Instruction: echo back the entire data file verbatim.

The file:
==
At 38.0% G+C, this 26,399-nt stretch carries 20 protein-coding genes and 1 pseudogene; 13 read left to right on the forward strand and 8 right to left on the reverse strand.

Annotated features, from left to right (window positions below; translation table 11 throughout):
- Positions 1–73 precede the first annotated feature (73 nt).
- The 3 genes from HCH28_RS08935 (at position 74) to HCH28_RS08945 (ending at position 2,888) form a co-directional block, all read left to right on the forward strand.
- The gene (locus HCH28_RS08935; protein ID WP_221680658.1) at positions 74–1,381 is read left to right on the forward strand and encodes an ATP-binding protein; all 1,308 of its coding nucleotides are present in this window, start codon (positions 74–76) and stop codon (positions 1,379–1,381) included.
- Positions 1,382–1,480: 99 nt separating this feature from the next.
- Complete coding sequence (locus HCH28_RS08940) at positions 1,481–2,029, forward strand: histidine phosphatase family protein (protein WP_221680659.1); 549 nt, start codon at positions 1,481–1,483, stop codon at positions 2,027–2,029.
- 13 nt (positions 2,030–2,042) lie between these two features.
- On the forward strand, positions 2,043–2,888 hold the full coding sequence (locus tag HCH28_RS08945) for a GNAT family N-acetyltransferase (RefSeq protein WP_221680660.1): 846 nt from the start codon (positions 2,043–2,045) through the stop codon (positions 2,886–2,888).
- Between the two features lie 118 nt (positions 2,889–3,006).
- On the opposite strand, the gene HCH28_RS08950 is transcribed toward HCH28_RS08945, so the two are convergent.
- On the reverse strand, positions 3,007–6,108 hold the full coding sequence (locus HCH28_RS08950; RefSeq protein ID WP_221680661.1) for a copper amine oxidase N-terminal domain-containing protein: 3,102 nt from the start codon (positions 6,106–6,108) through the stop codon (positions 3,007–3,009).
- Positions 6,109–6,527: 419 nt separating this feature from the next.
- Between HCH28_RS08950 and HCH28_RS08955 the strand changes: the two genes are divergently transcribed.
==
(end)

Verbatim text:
At 38.0% G+C, this 26,399-nt stretch carries 20 protein-coding genes and 1 pseudogene; 13 read left to right on the forward strand and 8 right to left on the reverse strand.

Annotated features, from left to right (window positions below; translation table 11 throughout):
- Positions 1–73 precede the first annotated feature (73 nt).
- The 3 genes from HCH28_RS08935 (at position 74) to HCH28_RS08945 (ending at position 2,888) form a co-directional block, all read left to right on the forward strand.
- The gene (locus HCH28_RS08935; protein ID WP_221680658.1) at positions 74–1,381 is read left to right on the forward strand and encodes an ATP-binding protein; all 1,308 of its coding nucleotides are present in this window, start codon (positions 74–76) and stop codon (positions 1,379–1,381) included.
- Positions 1,382–1,480: 99 nt separating this feature from the next.
- Complete coding sequence (locus HCH28_RS08940) at positions 1,481–2,029, forward strand: histidine phosphatase family protein (protein WP_221680659.1); 549 nt, start codon at positions 1,481–1,483, stop codon at positions 2,027–2,029.
- 13 nt (positions 2,030–2,042) lie between these two features.
- On the forward strand, positions 2,043–2,888 hold the full coding sequence (locus tag HCH28_RS08945) for a GNAT family N-acetyltransferase (RefSeq protein WP_221680660.1): 846 nt from the start codon (positions 2,043–2,045) through the stop codon (positions 2,886–2,888).
- Between the two features lie 118 nt (positions 2,889–3,006).
- On the opposite strand, the gene HCH28_RS08950 is transcribed toward HCH28_RS08945, so the two are convergent.
- On the reverse strand, positions 3,007–6,108 hold the full coding sequence (locus HCH28_RS08950; RefSeq protein ID WP_221680661.1) for a copper amine oxidase N-terminal domain-containing protein: 3,102 nt from the start codon (positions 6,106–6,108) through the stop codon (positions 3,007–3,009).
- Positions 6,109–6,527: 419 nt separating this feature from the next.
- Between HCH28_RS08950 and HCH28_RS08955 the strand changes: the two genes are divergently transcribed.